Sadness and Depression

Most children feel sad or down occasionally. But if a child’s sadness continues for weeks at a time or is making it difficult for him to manage everyday activities and relationships, it may be a sign of a serious condition and an evaluation may be needed.


Checklist of Symptoms

Below is a list of symptoms that children who have problems with sadness may show.

  • Often seems sad, depressed, and/or bored
  • Frequent tearfulness or crying
  • Hopelessness
  • Low self-esteem or guilt
  • Increased irritability, anger or hostility
  • Shows less interest in activities that he usually enjoys
  • Seems to spend less time with friends and has less interest in relationships
  • Seems to have less energy than usual
  • Major changes in eating or sleeping habits (either sleeping/eating much more or much less than usual)
  • Difficulty concentrating or decline in school performance
  • Frequently complains of headaches or stomachaches
  • Talks about suicide or hurting himself

If a child’s symptoms of sadness occur following the loss of a loved one, his emotions may be a normal part of the grieving process. However, if a child’s sadness persists for an extended period of time or is negatively affecting his functioning and relationships, it may mean that his grief has turned into something more serious that requires professional attention.


Possible Diagnoses or Explanations of Behavior

Below are some possible explanations and common diagnoses that may cause feelings of sadness in children. Click on the disorder name to learn more about it from the A-Z Disorder Guide provided by the NYU Child Study Center.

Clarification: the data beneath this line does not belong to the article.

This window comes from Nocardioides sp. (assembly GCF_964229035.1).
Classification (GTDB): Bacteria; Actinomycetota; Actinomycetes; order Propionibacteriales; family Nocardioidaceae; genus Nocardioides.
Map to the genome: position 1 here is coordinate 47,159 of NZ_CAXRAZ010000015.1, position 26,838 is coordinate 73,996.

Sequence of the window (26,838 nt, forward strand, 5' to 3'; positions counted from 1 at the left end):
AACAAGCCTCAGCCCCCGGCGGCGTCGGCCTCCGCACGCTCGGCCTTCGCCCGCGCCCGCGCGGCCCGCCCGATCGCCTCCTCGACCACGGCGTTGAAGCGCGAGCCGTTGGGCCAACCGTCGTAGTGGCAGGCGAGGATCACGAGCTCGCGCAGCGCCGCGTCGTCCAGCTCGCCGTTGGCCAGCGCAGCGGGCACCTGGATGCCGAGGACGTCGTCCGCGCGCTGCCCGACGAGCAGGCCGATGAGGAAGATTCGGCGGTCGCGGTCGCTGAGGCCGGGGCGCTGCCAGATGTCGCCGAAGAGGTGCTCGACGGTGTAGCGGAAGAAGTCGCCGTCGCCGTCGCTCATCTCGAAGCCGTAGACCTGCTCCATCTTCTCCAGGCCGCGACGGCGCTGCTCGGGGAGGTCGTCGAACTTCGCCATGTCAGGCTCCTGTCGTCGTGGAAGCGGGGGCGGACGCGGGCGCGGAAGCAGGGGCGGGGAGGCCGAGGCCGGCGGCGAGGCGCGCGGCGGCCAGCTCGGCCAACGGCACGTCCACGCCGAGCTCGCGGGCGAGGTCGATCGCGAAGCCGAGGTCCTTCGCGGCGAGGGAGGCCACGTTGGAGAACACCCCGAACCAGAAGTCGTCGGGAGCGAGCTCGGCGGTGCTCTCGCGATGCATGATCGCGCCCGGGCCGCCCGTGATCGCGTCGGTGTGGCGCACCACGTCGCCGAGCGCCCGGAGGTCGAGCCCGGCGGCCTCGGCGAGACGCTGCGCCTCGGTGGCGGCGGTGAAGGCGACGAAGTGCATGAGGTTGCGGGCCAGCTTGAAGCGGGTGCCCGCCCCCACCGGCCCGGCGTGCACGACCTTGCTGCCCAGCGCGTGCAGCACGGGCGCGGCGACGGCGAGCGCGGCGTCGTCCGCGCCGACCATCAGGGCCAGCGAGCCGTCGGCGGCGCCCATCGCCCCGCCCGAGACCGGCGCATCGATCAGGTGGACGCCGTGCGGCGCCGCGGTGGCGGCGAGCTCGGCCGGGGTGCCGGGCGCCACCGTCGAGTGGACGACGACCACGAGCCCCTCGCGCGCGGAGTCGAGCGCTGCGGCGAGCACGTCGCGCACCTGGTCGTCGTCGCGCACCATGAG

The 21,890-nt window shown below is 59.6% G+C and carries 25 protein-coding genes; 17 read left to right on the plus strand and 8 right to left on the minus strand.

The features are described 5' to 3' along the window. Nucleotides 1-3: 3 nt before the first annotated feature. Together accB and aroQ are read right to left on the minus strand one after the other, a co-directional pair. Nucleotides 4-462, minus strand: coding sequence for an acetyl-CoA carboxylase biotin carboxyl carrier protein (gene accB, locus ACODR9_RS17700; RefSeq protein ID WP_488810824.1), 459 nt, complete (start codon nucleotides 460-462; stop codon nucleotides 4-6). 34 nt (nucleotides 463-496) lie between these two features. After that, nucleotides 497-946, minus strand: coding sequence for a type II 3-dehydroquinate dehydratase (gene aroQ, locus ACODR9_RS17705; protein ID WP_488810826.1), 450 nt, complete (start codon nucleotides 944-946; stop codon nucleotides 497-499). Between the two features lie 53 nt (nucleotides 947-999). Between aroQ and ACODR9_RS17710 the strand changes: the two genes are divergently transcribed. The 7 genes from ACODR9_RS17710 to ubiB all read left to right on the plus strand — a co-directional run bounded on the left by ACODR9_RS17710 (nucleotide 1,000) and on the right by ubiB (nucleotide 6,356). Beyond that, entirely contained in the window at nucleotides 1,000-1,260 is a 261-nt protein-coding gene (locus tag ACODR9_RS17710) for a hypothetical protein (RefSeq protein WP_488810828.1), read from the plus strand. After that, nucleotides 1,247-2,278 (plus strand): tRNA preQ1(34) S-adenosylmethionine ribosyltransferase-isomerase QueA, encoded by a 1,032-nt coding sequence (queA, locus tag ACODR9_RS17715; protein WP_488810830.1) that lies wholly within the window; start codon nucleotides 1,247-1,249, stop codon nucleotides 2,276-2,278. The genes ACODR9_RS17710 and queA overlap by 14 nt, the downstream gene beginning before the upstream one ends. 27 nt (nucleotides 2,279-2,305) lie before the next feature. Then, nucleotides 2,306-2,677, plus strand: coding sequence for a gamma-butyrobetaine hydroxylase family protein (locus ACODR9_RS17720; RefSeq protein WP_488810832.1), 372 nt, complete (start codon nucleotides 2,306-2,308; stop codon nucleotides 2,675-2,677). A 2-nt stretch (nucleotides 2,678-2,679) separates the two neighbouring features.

Depression

Approximately 5 percent of children and adolescents experience depression. This disorder can lead to poor school performance, social isolation, relationship problems, self-harm or (in extreme cases) suicide. There are effective treatments available for depression and it is important to seek treatment if you think your child may be suffering from this disorder.

Bipolar Disorder

Bipolar disorder is a type of depression in which children go through periods of being very depressed followed by periods of high energy, overactivity, and/or extreme irritability.

 

For answers to students' frequently asked questions (FAQs) about depression, click here.

 

 

Learn about Evalulation and Treatment of mental health problems among children.


There is a strong link between teen depression and suicide.  To learn more, visit:

About Teen Suicide (KidsHealth - for parents)

Suicide (KidsHealth - for teens)

Help Stop Teen Suicide (American Academy of Pediatrics)

Suicide: A major preventable mental health problem (National Institute of Mental Health)

 

Sources

Information provided on this website about common emotional and behavioral problems experienced by children is drawn from sources including:

American Psychiatric Association. (2000). Diagnostic and statistical manual of mental disorders (Revised 4th ed.). Washington, DC: Author.

Boston Bar Association. (2009). The Parents' How-to Guide to Children's Mental Health Services in Massachusetts (2nd edition). Boston: Author.  URL:http://www.bostonbar.org/theguide/bba_theguide_jan2009.pdf. Accessed: 2010-12-09. (Archived by WebCite® at http://www.webcitation.org/5ur8YAB1Z)

Klimkeit, E. I., Mattingley, J. B., Sheppard, D. M., Farrow, M., Bradshaw, J. L. (2004). Examining the Development of Attention and Executive Functions in Children with a Novel Paradigm. Child Neuropsychology, 10 (3), 201-211.

NYU Child Study Center. A-Z Disorder Guide. URL:http://www.aboutourkids.org/families/disorders_treatments/az_disorder_guide. Accessed: 2010-12-09. (Archived by WebCite® at http://www.webcitation.org/5ur83VhUw)

 

Date Reviewed: May 31, 2011